Figure 2. Accuracy of haplotype frequency estimates with genotyping errors. Estimating χ^{2} distance for 3 loci, 10 loci and HapMap datasets when noise is added on the pooled allele frequencies.
For small number of loci, HAPLOPOOL achieves the best performance. However, for larger datasets TDSPool outperforms all competing methods.
Furthermore, we have evaluated the performance of our methodology using missing data. We have randomly masked 1 and 2% of the SNPs respectively on the 10 loci datasets and estimated the accuracy. As shown in Figure 3, missing SNPs result in small loses in the accuracy and as expected the error decreases with increasing pool number.
Figure 3. Accuracy of haplotype frequency estimates with missing data. Estimating χ^{2} distance for 10 loci dataset with 0,1 and 2% of missing SNPs.
Timing results
The computational times for all datasets are displayed in Table 3. All methods were run with their default parameters. Specifically, for HIPPO the default number of iterations was 100000 and for TDSPool the default number of streams (as will be defined in the "Methods" section) used throughout our experiments was chosen to be 50. Based on these results HIPPO was the slowest performing method in all datasets performing more than 20 times slower than the remaining two algorithms in the ten loci dataset. For the three loci dataset all methods were able to estimate the haplotype frequencies within six seconds. For the ten loci dataset HAPLOPOOL and TDSPool were still able to produce the results in less than three seconds whereas HIPPO demanded more than 58 seconds to finish. For the HapMap datasets again both methods TDSPool and HAPLOPOOL were able to finish the procedure within four seconds. In the ten loci and HapMap datasets TDSPool demonstrated better performance compared to HAPLOPOOL when the number of pools in each dataset was more than 75. Therefore, for all practical applications all methods are fast enough and within limits for researchers to use.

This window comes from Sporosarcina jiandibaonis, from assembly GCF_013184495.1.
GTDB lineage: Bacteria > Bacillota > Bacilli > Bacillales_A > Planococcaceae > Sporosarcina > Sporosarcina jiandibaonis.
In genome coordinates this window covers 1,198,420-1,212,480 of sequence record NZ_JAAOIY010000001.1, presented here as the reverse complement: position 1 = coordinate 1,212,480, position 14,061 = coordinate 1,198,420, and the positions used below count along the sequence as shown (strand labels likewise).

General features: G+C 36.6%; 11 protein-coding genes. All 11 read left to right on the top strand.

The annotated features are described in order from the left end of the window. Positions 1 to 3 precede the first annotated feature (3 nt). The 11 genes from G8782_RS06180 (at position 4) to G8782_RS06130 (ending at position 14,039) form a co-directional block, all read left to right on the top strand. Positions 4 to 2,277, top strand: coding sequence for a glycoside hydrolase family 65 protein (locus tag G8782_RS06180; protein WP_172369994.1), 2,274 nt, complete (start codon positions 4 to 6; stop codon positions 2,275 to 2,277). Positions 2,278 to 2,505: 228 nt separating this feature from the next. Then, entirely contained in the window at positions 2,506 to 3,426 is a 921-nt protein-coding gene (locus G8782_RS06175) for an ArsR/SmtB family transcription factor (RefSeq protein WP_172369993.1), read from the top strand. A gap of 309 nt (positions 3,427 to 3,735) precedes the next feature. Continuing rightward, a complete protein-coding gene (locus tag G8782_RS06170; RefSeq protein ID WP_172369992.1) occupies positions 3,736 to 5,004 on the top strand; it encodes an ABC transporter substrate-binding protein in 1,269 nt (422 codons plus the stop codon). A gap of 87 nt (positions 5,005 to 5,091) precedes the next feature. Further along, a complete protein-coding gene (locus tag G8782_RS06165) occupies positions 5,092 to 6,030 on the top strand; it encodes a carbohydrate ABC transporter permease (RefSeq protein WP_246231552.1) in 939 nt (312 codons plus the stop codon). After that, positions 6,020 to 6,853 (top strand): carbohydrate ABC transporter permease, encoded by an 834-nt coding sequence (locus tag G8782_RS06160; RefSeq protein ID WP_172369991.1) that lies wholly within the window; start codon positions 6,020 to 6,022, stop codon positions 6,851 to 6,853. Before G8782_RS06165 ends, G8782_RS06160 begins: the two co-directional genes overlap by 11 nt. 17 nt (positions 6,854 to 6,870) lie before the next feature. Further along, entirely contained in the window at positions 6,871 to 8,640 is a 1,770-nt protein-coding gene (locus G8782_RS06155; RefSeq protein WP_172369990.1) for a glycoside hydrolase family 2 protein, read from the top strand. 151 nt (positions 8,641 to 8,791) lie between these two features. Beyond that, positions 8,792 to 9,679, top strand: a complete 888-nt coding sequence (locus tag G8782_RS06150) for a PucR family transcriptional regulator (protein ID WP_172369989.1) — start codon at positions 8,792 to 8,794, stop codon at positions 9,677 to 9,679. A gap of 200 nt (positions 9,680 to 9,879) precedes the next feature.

Table 3. Timing results
Discussion
We have introduced a new algorithm for estimating haplotype frequencies from datasets with pooled DNA samples and we have compared it with existing available packages. We have shown that for datasets with small number of loci our algorithm has comparable performance to stateoftheart methods in terms of accuracy and computational time but it demonstrates superior performance for datasets with larger number of loci.
Our method specifically focuses on small pool sizes and we have demonstrated the performance on pools of two or three individuals. In our experiments we have partitioned pooled genotype vectors in blocks of 4 SNPs as described in the "PartitionLigation" subsection. We have chosen to partition the pooled genotypes every 4 SNPs so that computations are performed fast and we avoid cases with huge number of solutions. Partitioning the dataset every 3 SNPs had negligible impact on the accuracy of our results (results not shown) whereas partitioning every 5 SNPs in general can produce block pool genotypes with thousands of solutions, especially when missing data occur.